The genomic response to 20-hydroxyecdysone at the onset of Drosophila metamorphosis
Department of Human Genetics, Howard Hughes Medical Institute, University of Utah School of Medicine, Salt Lake City, UT 84112-5331, USA
Genome Biology 2005, 6:R99 doi:10.1186/gb-2005-6-12-r99Published: 21 November 2005
The steroid hormone 20-hydroxyecdysone (20E) triggers the major developmental transitions in Drosophila, including molting and metamorphosis, and provides a model system for defining the developmental and molecular mechanisms of steroid signaling. 20E acts via a heterodimer of two nuclear receptors, the ecdysone receptor (EcR) and Ultraspiracle, to directly regulate target gene transcription.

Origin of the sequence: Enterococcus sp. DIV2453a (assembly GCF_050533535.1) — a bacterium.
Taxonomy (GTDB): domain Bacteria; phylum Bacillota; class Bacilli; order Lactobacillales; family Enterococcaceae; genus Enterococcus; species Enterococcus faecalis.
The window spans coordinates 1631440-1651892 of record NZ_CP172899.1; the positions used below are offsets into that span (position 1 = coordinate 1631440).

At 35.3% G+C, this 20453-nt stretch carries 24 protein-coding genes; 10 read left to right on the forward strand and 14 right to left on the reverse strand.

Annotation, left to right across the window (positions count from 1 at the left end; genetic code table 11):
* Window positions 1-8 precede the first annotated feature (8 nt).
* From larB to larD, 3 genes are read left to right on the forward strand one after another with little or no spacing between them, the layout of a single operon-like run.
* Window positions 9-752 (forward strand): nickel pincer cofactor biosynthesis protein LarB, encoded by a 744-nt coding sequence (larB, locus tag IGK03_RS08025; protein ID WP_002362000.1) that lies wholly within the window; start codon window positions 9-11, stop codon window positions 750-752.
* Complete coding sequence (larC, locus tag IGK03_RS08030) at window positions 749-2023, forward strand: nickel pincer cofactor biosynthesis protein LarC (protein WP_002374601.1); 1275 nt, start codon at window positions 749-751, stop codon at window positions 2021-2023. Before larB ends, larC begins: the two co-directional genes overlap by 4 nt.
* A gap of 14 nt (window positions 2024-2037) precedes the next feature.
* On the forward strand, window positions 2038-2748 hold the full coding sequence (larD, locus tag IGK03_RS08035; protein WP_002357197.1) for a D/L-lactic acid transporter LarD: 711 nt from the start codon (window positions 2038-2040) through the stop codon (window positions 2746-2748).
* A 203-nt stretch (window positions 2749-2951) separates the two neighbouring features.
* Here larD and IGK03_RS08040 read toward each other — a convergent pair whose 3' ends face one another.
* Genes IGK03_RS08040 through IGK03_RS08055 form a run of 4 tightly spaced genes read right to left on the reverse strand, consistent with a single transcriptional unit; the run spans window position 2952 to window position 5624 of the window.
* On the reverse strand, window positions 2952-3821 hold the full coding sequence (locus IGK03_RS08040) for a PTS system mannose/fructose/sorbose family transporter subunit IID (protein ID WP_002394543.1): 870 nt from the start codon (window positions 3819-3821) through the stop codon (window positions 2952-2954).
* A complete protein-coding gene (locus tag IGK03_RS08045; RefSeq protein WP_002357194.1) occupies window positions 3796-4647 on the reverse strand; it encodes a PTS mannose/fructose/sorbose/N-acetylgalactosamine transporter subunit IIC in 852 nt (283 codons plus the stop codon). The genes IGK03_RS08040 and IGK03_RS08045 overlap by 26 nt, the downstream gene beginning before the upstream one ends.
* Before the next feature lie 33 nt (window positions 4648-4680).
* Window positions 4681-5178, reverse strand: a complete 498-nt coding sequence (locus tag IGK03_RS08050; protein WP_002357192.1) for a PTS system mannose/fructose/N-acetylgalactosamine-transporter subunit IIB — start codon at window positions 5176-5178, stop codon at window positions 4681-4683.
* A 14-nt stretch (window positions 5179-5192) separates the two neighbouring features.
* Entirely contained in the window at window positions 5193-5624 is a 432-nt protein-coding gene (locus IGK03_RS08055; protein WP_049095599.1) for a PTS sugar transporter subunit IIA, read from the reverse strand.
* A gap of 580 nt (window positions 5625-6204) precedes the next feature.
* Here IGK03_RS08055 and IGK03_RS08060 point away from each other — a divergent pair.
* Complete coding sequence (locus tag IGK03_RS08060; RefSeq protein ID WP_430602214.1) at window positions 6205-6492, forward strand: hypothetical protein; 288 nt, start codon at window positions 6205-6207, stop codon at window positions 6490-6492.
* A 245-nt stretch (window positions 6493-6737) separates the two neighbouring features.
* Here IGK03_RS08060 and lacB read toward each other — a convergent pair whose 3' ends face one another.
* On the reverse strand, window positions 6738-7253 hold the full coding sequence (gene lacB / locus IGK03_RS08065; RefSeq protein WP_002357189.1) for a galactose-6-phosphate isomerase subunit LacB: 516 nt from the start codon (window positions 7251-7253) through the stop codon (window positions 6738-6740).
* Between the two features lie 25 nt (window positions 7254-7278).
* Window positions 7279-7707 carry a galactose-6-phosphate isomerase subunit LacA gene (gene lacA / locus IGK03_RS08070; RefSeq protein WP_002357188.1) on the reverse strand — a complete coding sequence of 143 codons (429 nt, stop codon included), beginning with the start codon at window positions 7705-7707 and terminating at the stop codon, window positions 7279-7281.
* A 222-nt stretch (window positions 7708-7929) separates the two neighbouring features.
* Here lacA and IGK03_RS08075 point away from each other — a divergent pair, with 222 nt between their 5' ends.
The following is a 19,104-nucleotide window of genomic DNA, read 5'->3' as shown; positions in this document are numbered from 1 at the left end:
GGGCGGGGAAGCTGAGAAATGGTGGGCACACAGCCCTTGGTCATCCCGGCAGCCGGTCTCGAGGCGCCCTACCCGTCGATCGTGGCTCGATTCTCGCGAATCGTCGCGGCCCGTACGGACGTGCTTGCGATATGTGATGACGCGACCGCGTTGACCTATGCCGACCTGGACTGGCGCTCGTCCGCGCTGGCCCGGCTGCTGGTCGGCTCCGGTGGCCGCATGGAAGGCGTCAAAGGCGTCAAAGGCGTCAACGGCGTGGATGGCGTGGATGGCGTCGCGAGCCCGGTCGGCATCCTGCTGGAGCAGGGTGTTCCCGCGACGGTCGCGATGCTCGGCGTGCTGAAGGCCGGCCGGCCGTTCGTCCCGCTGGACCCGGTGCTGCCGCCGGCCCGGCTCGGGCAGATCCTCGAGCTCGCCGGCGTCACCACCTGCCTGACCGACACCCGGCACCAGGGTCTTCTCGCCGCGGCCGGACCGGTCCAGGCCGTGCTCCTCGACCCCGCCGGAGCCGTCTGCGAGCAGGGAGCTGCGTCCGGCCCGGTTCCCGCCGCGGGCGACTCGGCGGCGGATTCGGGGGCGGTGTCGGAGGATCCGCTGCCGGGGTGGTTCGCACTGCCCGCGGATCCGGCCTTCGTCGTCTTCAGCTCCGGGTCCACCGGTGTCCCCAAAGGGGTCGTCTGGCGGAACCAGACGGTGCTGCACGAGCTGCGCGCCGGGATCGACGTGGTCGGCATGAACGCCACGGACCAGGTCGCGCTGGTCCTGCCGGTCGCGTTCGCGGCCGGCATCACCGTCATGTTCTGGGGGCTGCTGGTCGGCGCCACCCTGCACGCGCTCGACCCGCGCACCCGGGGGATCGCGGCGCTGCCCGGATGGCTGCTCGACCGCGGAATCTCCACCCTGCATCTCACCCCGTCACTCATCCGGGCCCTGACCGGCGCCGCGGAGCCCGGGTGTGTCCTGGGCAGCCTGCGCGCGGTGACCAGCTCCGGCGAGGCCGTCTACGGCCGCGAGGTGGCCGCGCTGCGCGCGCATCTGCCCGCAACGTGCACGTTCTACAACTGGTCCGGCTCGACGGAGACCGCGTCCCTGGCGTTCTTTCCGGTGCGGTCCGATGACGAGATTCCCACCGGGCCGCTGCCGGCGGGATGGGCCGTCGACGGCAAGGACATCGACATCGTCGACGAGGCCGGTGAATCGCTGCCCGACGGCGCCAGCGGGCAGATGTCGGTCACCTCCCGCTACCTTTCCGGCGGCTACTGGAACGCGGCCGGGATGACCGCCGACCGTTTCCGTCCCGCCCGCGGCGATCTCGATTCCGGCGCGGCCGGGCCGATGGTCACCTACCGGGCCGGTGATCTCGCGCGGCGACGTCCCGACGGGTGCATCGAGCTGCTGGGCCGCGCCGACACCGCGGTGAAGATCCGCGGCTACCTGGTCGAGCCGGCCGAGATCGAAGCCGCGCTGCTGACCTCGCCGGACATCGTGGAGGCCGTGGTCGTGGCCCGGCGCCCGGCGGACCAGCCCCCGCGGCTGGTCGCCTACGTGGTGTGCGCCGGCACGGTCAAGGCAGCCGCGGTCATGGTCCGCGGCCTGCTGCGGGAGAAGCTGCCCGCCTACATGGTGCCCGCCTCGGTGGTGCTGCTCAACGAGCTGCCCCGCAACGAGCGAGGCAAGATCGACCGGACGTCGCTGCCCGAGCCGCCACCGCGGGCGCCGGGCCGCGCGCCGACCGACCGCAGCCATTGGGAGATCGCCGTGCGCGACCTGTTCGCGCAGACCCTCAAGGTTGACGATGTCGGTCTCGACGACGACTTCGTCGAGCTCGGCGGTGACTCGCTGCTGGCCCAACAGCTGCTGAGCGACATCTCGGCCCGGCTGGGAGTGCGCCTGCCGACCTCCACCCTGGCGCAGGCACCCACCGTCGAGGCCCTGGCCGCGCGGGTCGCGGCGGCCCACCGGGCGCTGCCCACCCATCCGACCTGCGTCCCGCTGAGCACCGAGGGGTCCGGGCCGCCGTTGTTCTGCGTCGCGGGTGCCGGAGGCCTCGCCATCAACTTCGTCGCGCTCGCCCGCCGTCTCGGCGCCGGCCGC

Here we identify the genomic transcriptional response to 20E as well as those genes that are dependent on EcR for their proper regulation. We show that genes regulated by 20E, and dependent on EcR, account for many transcripts that are significantly up- or downregulated at puparium formation. We provide evidence that 20E and EcR participate in the regulation of genes involved in metabolism, stress, and immunity at the onset of metamorphosis. We also present an initial characterization of a 20E primary-response regulatory gene identified in this study, brain tumor (brat), showing that brat mutations lead to defects during metamorphosis and changes in the expression of key 20E-regulated genes.
This study provides a genome-wide basis for understanding how 20E and its receptor control metamorphosis, as well as a foundation for functional genomic analysis of key regulatory genes in the 20E signaling pathway during insect development.